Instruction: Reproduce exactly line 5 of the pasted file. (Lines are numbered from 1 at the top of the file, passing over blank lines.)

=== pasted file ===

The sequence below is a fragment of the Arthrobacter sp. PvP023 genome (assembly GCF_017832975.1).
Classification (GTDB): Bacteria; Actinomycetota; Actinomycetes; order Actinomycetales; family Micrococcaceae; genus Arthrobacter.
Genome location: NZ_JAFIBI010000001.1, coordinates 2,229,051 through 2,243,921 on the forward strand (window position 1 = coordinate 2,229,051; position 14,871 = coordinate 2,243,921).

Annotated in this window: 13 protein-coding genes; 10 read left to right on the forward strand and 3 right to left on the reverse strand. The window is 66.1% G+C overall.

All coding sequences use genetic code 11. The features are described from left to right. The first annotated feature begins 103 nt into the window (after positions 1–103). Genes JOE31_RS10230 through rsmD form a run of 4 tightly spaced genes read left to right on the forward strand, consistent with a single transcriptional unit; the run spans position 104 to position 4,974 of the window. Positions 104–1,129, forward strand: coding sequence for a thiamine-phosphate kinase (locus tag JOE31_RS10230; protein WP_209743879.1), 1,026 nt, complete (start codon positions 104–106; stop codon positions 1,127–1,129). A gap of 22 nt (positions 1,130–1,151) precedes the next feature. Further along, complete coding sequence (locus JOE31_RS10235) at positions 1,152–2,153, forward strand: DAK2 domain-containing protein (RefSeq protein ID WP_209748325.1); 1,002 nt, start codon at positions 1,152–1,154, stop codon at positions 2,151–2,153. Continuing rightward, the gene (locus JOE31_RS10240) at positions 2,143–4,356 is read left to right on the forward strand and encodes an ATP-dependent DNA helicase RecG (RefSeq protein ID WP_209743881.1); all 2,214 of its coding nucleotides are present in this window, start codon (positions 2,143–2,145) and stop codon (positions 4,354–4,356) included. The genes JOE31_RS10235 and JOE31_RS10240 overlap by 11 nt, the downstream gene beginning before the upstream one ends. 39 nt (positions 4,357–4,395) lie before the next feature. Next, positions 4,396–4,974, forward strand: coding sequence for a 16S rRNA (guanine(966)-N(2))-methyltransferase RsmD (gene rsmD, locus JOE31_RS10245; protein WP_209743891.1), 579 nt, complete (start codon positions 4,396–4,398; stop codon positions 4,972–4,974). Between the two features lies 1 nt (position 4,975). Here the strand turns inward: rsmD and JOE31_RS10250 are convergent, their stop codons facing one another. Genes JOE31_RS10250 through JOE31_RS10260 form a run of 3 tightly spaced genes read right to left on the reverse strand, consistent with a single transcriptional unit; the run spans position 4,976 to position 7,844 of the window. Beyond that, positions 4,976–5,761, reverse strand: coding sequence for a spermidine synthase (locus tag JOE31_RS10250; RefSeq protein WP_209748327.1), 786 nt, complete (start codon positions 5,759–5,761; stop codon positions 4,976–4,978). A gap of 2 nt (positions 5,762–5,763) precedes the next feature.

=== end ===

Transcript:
All coding sequences use genetic code 11. The features are described from left to right. The first annotated feature begins 103 nt into the window (after positions 1–103). Genes JOE31_RS10230 through rsmD form a run of 4 tightly spaced genes read left to right on the forward strand, consistent with a single transcriptional unit; the run spans position 104 to position 4,974 of the window. Positions 104–1,129, forward strand: coding sequence for a thiamine-phosphate kinase (locus tag JOE31_RS10230; protein WP_209743879.1), 1,026 nt, complete (start codon positions 104–106; stop codon positions 1,127–1,129). A gap of 22 nt (positions 1,130–1,151) precedes the next feature. Further along, complete coding sequence (locus JOE31_RS10235) at positions 1,152–2,153, forward strand: DAK2 domain-containing protein (RefSeq protein ID WP_209748325.1); 1,002 nt, start codon at positions 1,152–1,154, stop codon at positions 2,151–2,153. Continuing rightward, the gene (locus JOE31_RS10240) at positions 2,143–4,356 is read left to right on the forward strand and encodes an ATP-dependent DNA helicase RecG (RefSeq protein ID WP_209743881.1); all 2,214 of its coding nucleotides are present in this window, start codon (positions 2,143–2,145) and stop codon (positions 4,354–4,356) included. The genes JOE31_RS10235 and JOE31_RS10240 overlap by 11 nt, the downstream gene beginning before the upstream one ends. 39 nt (positions 4,357–4,395) lie before the next feature. Next, positions 4,396–4,974, forward strand: coding sequence for a 16S rRNA (guanine(966)-N(2))-methyltransferase RsmD (gene rsmD, locus JOE31_RS10245; protein WP_209743891.1), 579 nt, complete (start codon positions 4,396–4,398; stop codon positions 4,972–4,974). Between the two features lies 1 nt (position 4,975). Here the strand turns inward: rsmD and JOE31_RS10250 are convergent, their stop codons facing one another. Genes JOE31_RS10250 through JOE31_RS10260 form a run of 3 tightly spaced genes read right to left on the reverse strand, consistent with a single transcriptional unit; the run spans position 4,976 to position 7,844 of the window. Beyond that, positions 4,976–5,761, reverse strand: coding sequence for a spermidine synthase (locus tag JOE31_RS10250; RefSeq protein WP_209748327.1), 786 nt, complete (start codon positions 5,759–5,761; stop codon positions 4,976–4,978). A gap of 2 nt (positions 5,762–5,763) precedes the next feature.